Apprentice: Participate in the holistic experience that is diversified small farming in hopes of building confidence and skills to prepare you for an independent future. Round the Bend Farm seeks a farm apprentice to join the farm manager and one to three interns. We are looking for a person who is excited by the prospect of learning all things farming from vegetable gardening to seed saving to animal husbandry. We are looking for a self starter with a strong work ethic.
Resident Foodie: Round the Bend Farm (RTB) seeks a resident foodie to join the farm manager, small farm apprentice and the farm community. We are looking for a person who is excited by the prospect of immersion into a vibrant and diverse local food culture. We are looking for a self starter with a strong work ethic. More information here.
Fall River Winter Indoor Farmers Market
On the second Saturday of every month from 8:00am - 12:00pm visit CD Recreation at 72 Bank Street in Fall River for a Winter Indoor Market featuring local vendors with meats, cheeses, wines, vegetables, and other great goods will be available and are looking to see you there!
Winter Market Openings for Vendors
Sundays 11 to 3 pm, January 8th to March 25th:, Kennedy's Country Gardens, 85 Chief Justice Cushing Highway Route 3A Scituate, MA 02066.This market has spots for additional local farms and food vendors. Seeking Local Farms and Food Producers! Contact Person: Thea, 781-545-1266 (except Mondays till Feb. 14th) .
The Top 10 Peak Oil Books Of 2012
"Peak Oil" is the term for predictions about when we will have passed the mark for extracting oil from the earth in its best quantities. After Peak Oil, extraction supplies will only dwindle. Experts say we already passed that mark three decades ago. For the best, most recent reading on the subject, including its effects on the economy, energy supplies, and other factors expected to peak and dwindle, click here.
Report: "Higher Education's Role in Adapting to a Changing Climate."
The American College and University Presidents' Climate Commitment (ACUPCC) has released a new resource titled "Higher Education's Role in Adapting to a Changing Climate." This report was developed by the ACUPCC Climate Adaptation Committee to support the ACUPCC network in addressing the timely issue of climate adaptation. It includes examples of how campuses are handling issues related to adaptation in their education, research, operations, and community engagement activities, and provides an overview of the key issues presidents, trustees, and administers need to address in light of the impacts of climate change. Details here.
Job Opening: Director of Environmental Stewardship
The City of New Bedford is currently accepting applications for Director of Environmental Stewardship. The Director serves as the executive head of the Department of Environmental Stewardship, and promotes and coordinates the integration of environmental management and sustainability issues into policies, rules, produces, services and operations. The Director is responsible for overseeing site assessment and remediation projects, environmental planning projects, providing assistance to the Conservation Commission and advising City departments (including the School Department) on environmental compliance issues. The Director works under the general supervision of the Mayor. A complete job description is available at: http://www.newbedford-ma.gov/Personnel/jobs/Director_of_Env_Stwd.pdf. Instructions for how to apply can be found on the City's Personnel/Employment Opportunities website at: http://www.newbedford-ma.gov/Personnel/employ.html.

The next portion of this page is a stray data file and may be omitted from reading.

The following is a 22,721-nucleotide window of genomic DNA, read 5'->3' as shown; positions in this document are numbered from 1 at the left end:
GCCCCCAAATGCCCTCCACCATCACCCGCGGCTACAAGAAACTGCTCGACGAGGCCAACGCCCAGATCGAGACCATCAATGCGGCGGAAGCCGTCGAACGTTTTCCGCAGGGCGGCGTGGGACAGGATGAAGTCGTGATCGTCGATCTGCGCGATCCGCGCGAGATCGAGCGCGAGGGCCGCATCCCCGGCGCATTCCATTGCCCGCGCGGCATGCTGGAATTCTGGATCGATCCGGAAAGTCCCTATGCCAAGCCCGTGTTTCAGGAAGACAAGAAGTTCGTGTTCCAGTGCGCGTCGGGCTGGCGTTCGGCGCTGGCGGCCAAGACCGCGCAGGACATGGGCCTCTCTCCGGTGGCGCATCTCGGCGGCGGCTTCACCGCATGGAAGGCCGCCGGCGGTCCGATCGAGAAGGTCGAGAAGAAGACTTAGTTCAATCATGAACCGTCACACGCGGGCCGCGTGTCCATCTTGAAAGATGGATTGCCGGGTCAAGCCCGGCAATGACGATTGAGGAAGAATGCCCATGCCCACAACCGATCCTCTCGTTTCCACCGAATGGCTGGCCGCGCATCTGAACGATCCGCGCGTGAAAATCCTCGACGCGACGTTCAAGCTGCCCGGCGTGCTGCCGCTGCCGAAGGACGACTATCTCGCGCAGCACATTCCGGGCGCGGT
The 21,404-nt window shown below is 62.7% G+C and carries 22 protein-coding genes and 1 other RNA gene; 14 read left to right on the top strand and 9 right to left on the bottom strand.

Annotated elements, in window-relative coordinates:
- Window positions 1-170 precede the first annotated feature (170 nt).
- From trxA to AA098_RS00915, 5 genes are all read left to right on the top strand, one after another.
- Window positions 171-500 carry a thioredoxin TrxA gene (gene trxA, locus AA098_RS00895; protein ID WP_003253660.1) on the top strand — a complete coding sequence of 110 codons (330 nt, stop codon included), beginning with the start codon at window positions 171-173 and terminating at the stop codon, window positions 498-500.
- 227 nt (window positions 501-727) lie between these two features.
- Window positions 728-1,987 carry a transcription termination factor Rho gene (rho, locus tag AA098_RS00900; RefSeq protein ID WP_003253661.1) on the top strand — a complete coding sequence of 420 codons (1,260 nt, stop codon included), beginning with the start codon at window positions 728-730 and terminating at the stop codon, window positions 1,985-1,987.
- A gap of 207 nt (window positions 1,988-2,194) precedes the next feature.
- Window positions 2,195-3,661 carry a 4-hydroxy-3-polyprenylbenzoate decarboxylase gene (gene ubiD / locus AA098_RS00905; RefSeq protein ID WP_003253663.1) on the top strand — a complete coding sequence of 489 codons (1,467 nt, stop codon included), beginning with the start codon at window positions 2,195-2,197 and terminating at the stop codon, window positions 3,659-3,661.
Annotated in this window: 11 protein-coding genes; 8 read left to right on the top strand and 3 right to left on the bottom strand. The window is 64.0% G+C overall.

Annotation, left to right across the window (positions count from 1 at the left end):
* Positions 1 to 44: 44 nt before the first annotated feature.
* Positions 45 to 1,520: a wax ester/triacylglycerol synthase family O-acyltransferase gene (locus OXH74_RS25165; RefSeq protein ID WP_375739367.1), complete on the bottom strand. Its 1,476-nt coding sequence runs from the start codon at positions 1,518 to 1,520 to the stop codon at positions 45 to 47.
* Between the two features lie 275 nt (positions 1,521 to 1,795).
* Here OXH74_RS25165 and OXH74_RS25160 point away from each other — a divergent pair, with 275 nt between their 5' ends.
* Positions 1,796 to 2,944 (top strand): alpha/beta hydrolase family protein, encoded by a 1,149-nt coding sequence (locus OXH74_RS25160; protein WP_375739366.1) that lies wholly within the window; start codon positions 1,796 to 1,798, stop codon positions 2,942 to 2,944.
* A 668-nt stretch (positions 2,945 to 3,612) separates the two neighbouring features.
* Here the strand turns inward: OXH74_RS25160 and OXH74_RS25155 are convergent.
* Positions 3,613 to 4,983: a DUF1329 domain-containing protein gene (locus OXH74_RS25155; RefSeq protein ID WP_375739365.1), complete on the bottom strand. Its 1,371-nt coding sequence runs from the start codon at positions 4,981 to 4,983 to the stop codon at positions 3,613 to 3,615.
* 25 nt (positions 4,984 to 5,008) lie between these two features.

Bioneers Connecting for Change Conference Videos
This year, the Marion Institute is making youttube videos of its featured Bioneers keynote conference speakers available online for everyone to experience. First up is Amy Goodman from Democracy NOW! with her comments about the state of our nation's media and its coverage of sustainability issues. Check the Connecting for Change Facebook page for links and announcements of further video postings. Check for video releases on Facebook.
Regional Bikeway Conversation
Conversations about the Regional Bikeway are heating up and we need your help! The Fall River, Dartmouth, and New Bedford bikepath committees are seeking members. For more information contact:
New Bedford: Angela Bannister bannist324@yahoo.com or Pauline Hamel phamel@bu.edu
Dartmouth: Wendy Henderson whenderson@town.dartmouth.ma.us
Fall River: Brian Pearson btrekman@comcast.net
For information about the regional bikeway, contact Adam Recchia arecchia@srpedd.org.
For information about upcoming bikerides, contact Brian Pearson btrekman@comcast.net.
Essay Contest for Kids and Teens
Like A Drop of Water's writing contest offers young people, ages eight through seventeen, world wide the opportunity to share their ideas on how they and their countries can reduce climate change and pollution. The writing contest is open to all young people in the world from the ages of eight through seventeen (8-17). There is a $400.00 award every month to eight or more young authors with scholarship awards ranging from $25.00 to $100.00 through 2015. In addition, the judges will select the best essay in the calendar year and that young person will receive a $500.00 scholarship award. Yearly the top fifty essays will be sent to the White House and be made available to governments across the world. Bi-yearly, the best one hundred winning essays will be published as an e-book for world wide distribution. Learn about the contest here.
Buy Carbon Credits with the Marion Institute
Offset one ton of carbon emissions for just $7. Your tax-free donation will go directly to the Marion Institute's Gaviotas Carbon Offset Initiative, which has been reforesting tropical rainforest for over twenty years. Donate here.

Leaf Bullet Weekly Green Tip
Eco-labels App
How do you know just from looking at product labels which ones are truly meaningful and which ones aren't worth the premium price? Consumer Reports' Eco Labels App brings you the information you need on environmental claims like "hypoallergenic (not meaningful)," "natural (not meaningful)," and "organic (meaningful on most products but not all)."
Learn more here.